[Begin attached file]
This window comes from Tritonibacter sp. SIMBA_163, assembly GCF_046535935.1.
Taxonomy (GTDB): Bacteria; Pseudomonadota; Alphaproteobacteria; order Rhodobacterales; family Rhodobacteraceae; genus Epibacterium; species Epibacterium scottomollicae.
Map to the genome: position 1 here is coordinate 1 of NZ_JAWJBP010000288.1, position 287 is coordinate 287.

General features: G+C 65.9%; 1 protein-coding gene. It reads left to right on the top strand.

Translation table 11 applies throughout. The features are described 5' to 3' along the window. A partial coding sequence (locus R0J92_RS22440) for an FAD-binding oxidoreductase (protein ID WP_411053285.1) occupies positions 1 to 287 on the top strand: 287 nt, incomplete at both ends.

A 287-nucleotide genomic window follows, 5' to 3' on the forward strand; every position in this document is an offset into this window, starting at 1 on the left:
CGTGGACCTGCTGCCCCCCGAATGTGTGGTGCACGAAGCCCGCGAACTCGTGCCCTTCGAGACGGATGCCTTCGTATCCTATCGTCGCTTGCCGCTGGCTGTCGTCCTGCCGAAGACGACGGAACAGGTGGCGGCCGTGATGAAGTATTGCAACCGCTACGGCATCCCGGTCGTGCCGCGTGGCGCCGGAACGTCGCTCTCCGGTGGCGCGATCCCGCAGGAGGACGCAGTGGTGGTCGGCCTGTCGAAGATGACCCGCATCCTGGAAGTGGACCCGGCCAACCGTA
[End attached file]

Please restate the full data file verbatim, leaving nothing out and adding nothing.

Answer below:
This window comes from Tritonibacter sp. SIMBA_163, assembly GCF_046535935.1.
Taxonomy (GTDB): Bacteria; Pseudomonadota; Alphaproteobacteria; order Rhodobacterales; family Rhodobacteraceae; genus Epibacterium; species Epibacterium scottomollicae.
Map to the genome: position 1 here is coordinate 1 of NZ_JAWJBP010000288.1, position 287 is coordinate 287.

General features: G+C 65.9%; 1 protein-coding gene. It reads left to right on the top strand.

Translation table 11 applies throughout. The features are described 5' to 3' along the window. A partial coding sequence (locus R0J92_RS22440) for an FAD-binding oxidoreductase (protein ID WP_411053285.1) occupies positions 1 to 287 on the top strand: 287 nt, incomplete at both ends.

A 287-nucleotide genomic window follows, 5' to 3' on the forward strand; every position in this document is an offset into this window, starting at 1 on the left:
CGTGGACCTGCTGCCCCCCGAATGTGTGGTGCACGAAGCCCGCGAACTCGTGCCCTTCGAGACGGATGCCTTCGTATCCTATCGTCGCTTGCCGCTGGCTGTCGTCCTGCCGAAGACGACGGAACAGGTGGCGGCCGTGATGAAGTATTGCAACCGCTACGGCATCCCGGTCGTGCCGCGTGGCGCCGGAACGTCGCTCTCCGGTGGCGCGATCCCGCAGGAGGACGCAGTGGTGGTCGGCCTGTCGAAGATGACCCGCATCCTGGAAGTGGACCCGGCCAACCGTA